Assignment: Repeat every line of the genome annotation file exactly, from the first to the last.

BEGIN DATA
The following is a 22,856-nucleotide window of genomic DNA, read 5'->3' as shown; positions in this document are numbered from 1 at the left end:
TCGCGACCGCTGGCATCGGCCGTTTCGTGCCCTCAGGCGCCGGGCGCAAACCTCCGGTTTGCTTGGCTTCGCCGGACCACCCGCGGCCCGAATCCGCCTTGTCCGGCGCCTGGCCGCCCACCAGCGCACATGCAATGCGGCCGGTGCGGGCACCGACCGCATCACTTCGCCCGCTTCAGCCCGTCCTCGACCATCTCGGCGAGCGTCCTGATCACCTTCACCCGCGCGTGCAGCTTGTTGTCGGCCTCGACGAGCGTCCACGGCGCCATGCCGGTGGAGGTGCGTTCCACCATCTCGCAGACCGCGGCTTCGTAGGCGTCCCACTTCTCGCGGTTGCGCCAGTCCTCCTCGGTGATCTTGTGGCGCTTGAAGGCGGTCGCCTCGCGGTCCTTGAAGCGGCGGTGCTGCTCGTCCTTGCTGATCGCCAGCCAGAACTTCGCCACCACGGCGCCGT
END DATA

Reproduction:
The following is a 22,856-nucleotide window of genomic DNA, read 5'->3' as shown; positions in this document are numbered from 1 at the left end:
TCGCGACCGCTGGCATCGGCCGTTTCGTGCCCTCAGGCGCCGGGCGCAAACCTCCGGTTTGCTTGGCTTCGCCGGACCACCCGCGGCCCGAATCCGCCTTGTCCGGCGCCTGGCCGCCCACCAGCGCACATGCAATGCGGCCGGTGCGGGCACCGACCGCATCACTTCGCCCGCTTCAGCCCGTCCTCGACCATCTCGGCGAGCGTCCTGATCACCTTCACCCGCGCGTGCAGCTTGTTGTCGGCCTCGACGAGCGTCCACGGCGCCATGCCGGTGGAGGTGCGTTCCACCATCTCGCAGACCGCGGCTTCGTAGGCGTCCCACTTCTCGCGGTTGCGCCAGTCCTCCTCGGTGATCTTGTGGCGCTTGAAGGCGGTCGCCTCGCGGTCCTTGAAGCGGCGGTGCTGCTCGTCCTTGCTGATCGCCAGCCAGAACTTCGCCACCACGGCGCCGT